Published August 15, 2002
ABILENE, Texas – The 1-month-old baby snatched from a minivan in a Wal-Mart parking lot was reunited with her mother and family during an emotional press conference Wednesday evening.
A former prison guard, who fooled her family into believing she had given birth, was charged in the incident with aggravated kidnapping.
"I don't have sufficient words to say thanks, and I ask God that he blesses each one of you. God bless America," Salvador Chavez, 42, said Wednesday evening as he stood behind his wife, who was cradling their baby.
Infant Nancy Crystal Chavez was taken from the family's minivan Tuesday afternoon when her mother turned around to stow a shopping cart. She was found unharmed Wednesday in Quanah, a town about 125 miles north of Abilene.
As she was carried into the Abilene police station in a baby carrier, about three dozen residents and Police Department employees applauded and cheered.
The child's mother Margarita Chavez, 28, who held and rocked the baby gently during a news conference, said she always had hope that little Nancy would be returned safely.
"I praise the Lord. I'm so thankful all of the FBI people work hard trying to find my baby," she said tearfully. Her arms were bandaged and her face scratched and bruised, injuries she sustained after being dragged by a car 30 feet while trying to stop her baby's kidnapper.
The suspect, 24-year-old Paula Lynn Roach, and Roach's mother and the baby were pulled over Wednesday in Quanah by Hardeman County authorities who received a tip from employees at a nursing home where Roach had gone to show off the infant.
Sheriff Randy Akers said when he stopped a teal Chevrolet Lumina carrying them, he determined the baby was not a newborn. He took the baby and asked the women to follow him to the Sheriff's Department, where Roach eventually confessed, he said.
Texas Ranger David Hullum said Roach told officers she hadn't planned the abduction.
"When we told her it wasn't her baby, her response was, `Where's my baby?"' Hullum said. "She was having a hard time letting the baby go."
Roach's mother, who was not implicated or charged, apparently believed the infant was her granddaughter. The car belonged to Roach's mother.
Paula Roach's brother, Terry, told The Associated Press in Quanah that the baby had been fed every two hours and her diapers changed throughout the night. "I thought it was my niece," the 23-year-old said.
He said the family learned Wednesday that Paula Roach suffered a miscarriage in December. He also said his sister hasn't been the same since their father died in March 2001.
"To the family, we are sorry for any hurt that was caused to them," he said. "If they knew her before she had this problem, they would know she would not do something like this."
Roach was jailed Wednesday night in Abilene on $200,000 bond. Taylor County District Attorney James Eidson said Roach could face between five to 99 years or life in prison if convicted.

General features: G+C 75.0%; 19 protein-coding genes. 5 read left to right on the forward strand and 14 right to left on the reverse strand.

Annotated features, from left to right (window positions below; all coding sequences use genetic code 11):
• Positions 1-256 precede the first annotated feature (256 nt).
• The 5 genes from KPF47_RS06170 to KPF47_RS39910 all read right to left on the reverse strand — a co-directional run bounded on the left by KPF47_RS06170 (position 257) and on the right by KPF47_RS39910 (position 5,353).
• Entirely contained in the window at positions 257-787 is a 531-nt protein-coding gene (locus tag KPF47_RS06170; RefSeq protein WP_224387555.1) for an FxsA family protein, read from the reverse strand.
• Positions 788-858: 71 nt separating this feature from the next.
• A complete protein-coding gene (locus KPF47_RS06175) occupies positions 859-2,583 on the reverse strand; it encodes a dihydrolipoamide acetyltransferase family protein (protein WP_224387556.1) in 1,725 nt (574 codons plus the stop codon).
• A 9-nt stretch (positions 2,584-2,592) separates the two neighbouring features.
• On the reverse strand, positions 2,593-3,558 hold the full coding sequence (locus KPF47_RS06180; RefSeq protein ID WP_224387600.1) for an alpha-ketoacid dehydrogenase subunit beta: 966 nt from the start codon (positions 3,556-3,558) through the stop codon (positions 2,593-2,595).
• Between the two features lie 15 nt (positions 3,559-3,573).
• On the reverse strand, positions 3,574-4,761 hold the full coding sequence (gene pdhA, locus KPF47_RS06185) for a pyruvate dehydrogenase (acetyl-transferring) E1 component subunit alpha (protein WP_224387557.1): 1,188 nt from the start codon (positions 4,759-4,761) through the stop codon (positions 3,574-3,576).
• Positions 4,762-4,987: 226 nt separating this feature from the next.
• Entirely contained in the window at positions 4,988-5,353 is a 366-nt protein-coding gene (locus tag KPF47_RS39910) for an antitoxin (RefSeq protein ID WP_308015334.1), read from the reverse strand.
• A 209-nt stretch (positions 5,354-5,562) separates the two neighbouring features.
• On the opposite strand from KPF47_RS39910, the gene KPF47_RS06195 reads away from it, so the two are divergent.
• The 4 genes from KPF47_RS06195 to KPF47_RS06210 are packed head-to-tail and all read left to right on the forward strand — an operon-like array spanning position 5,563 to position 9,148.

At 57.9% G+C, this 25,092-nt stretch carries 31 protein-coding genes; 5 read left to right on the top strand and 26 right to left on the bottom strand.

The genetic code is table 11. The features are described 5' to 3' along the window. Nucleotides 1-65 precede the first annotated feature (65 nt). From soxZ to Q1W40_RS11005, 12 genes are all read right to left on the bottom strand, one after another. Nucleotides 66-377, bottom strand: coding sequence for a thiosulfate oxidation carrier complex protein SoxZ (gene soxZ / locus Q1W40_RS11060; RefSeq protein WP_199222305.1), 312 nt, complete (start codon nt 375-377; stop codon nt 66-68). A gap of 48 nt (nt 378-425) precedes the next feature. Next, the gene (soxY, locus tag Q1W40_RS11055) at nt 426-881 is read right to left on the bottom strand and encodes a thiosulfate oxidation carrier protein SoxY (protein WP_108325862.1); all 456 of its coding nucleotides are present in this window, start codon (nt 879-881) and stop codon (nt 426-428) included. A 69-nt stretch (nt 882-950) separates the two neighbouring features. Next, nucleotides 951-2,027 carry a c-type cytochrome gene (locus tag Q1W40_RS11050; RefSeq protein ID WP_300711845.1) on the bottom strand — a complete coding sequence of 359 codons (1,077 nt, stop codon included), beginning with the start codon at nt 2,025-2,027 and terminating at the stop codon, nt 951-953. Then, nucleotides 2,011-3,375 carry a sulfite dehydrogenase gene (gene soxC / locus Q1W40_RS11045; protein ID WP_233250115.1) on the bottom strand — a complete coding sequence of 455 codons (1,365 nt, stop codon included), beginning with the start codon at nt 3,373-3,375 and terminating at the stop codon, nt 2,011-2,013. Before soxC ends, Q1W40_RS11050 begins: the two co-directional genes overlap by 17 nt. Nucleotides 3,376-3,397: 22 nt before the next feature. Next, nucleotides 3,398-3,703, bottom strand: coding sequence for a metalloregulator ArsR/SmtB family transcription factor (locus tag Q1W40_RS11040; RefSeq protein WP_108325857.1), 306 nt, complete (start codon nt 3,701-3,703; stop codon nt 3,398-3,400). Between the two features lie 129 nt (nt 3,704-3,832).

Abilene Police Chief Melvin Martin said he doesn't know what Margarita Chavez could have done to prevent the crime.
"In this particular case, when you have someone with that mindset to take a child right in front of the mother, I don't know if we have an answer to that," Martin said.
Police said Roach recently worked at an Abilene convenience store. Hullum said Roach had lived in Quanah, where she apparently planned to stay and raise the baby.
People in Quanah said Roach, described as overweight, led people to believe she was pregnant.
James Duke, warden at the Robertson prison unit in Abilene, told the AP that Roach worked as a corrections officer on the overnight shift for about 20 months. She resigned in September 2000.
Duke said officials with the Texas Department of Criminal Justice were notified about Roach's identity after she was taken into custody.
Margarita Chavez said she had just finished shopping about 4:30 p.m. Tuesday when she placed her three children -- Nancy and a 3- and a 6-year-old -- in her minivan.
The mother stepped about 10 feet away to return a shopping cart, then saw a woman removing the infant and car seat, which had not been fastened to the seat.
"I yelled, 'That's my baby -- don't take my baby,' but she run ... then I tried to pull her hair or something through the window. ... I was hanging on the window and I couldn't hold anymore so I fall," Margarita Chavez said Wednesday, her arms still bandaged and her face scratched and bruised.
Roberto Gann, 13, heard Chavez's screams and smashed into the passenger side of the fleeing car, possibly breaking the window. The Chavez family thanked him Wednesday at the news conference, and he held the baby for several minutes.
"It made me feel bad that I didn't get her, but I'm glad somebody did," Gann said.
It the first statewide Amber Alert issued since Gov. Rick Perry announced the creation of the statewide system Monday.
The alert, implemented over the next 30 days, is designed to help find abducted children by transmitting the information to television and radio stations and on Texas Department of Transportation electronic highway signs.
Abilene is about 170 miles west of Dallas.
The Associated Press contributed to this report.